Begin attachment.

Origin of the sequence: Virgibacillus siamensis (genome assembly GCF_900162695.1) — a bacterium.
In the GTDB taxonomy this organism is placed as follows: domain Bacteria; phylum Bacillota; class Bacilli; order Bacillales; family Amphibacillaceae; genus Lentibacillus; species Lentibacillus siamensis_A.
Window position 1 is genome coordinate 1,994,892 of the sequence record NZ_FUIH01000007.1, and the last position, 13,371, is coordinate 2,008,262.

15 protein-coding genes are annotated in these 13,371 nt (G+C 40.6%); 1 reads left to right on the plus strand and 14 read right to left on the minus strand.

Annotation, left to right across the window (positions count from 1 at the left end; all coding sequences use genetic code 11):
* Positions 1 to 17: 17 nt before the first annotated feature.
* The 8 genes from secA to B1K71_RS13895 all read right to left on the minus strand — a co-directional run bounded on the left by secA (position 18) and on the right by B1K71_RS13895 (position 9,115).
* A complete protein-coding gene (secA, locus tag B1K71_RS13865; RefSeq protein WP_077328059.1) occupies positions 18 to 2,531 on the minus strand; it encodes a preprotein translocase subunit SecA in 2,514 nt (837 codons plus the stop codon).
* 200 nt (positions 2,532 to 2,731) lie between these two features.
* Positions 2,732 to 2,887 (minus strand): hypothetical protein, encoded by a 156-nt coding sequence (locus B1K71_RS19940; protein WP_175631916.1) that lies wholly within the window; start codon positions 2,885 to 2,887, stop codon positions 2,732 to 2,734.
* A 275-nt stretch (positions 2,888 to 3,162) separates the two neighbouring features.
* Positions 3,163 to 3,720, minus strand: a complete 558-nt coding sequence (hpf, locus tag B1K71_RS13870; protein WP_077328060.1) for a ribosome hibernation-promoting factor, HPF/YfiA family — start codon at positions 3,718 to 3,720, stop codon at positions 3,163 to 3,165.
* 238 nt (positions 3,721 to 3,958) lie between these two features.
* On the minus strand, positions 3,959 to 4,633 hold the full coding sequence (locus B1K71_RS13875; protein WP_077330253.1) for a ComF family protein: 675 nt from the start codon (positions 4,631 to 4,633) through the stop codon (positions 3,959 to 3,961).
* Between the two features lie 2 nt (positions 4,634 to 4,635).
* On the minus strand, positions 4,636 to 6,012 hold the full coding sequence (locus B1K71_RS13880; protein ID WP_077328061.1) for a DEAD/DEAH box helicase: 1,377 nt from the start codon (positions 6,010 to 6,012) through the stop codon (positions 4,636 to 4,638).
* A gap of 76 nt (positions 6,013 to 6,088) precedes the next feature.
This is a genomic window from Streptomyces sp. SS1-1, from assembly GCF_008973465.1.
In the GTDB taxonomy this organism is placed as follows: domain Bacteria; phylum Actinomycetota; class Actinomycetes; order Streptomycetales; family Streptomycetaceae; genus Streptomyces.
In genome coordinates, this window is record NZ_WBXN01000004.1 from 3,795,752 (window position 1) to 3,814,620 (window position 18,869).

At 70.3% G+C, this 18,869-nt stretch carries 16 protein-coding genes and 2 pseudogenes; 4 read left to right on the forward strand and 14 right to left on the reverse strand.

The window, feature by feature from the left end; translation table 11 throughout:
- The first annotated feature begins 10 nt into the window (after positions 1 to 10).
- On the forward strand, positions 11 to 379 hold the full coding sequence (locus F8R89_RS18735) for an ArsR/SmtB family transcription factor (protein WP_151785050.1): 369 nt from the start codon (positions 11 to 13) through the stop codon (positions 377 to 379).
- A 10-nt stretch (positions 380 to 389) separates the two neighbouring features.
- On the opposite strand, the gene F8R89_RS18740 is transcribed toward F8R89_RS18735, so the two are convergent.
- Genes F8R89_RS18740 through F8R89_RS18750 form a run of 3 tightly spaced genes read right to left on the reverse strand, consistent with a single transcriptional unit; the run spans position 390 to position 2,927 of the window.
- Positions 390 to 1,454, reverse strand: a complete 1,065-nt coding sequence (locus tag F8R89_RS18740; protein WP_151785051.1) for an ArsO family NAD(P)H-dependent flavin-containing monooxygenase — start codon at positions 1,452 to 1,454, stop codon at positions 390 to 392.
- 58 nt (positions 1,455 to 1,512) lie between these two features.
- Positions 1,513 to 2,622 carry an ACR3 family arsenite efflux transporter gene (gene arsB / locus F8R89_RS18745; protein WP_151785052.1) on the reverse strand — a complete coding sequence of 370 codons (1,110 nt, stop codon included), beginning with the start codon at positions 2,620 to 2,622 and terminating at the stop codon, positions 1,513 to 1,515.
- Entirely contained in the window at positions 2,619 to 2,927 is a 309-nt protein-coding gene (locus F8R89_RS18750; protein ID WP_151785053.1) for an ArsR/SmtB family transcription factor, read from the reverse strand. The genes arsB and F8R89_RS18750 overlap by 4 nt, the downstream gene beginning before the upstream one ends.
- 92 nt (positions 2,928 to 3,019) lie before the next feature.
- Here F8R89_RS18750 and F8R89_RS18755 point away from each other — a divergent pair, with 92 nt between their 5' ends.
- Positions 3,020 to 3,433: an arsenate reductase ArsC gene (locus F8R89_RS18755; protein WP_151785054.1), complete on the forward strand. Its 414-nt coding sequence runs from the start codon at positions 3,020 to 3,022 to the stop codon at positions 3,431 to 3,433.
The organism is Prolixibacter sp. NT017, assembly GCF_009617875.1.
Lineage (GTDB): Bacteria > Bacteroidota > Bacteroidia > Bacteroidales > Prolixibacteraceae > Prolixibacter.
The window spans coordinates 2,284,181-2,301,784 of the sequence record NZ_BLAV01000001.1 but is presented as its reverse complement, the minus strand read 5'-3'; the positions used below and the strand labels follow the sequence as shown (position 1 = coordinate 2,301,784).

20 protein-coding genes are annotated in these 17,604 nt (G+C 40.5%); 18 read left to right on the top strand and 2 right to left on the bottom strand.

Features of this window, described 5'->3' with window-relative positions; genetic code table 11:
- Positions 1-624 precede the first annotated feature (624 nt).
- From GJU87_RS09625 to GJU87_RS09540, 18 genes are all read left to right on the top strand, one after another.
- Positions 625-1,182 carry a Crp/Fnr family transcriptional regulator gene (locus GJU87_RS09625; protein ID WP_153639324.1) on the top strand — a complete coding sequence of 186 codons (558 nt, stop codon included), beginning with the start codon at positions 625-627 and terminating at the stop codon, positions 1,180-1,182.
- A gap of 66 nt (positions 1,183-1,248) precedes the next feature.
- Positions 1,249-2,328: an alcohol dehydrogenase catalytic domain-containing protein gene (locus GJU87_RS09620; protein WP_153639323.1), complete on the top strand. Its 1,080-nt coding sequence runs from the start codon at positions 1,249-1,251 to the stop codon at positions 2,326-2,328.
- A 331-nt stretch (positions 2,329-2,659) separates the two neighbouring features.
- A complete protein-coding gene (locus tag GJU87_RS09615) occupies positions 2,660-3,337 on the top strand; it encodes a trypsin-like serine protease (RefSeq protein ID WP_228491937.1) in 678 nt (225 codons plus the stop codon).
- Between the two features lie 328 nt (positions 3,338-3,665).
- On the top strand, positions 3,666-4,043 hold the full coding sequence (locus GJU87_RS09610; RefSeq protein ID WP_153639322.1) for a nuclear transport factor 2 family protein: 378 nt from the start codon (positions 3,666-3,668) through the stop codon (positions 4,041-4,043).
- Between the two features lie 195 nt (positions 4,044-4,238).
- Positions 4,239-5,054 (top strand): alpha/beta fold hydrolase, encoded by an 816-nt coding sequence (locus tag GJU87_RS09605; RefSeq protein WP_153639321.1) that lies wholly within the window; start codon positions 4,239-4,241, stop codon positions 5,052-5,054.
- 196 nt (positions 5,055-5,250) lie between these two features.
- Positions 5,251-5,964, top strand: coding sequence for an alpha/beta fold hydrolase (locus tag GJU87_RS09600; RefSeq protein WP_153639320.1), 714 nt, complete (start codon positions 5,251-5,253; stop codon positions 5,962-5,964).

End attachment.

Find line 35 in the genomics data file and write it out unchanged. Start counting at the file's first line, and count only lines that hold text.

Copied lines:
The organism is Prolixibacter sp. NT017, assembly GCF_009617875.1.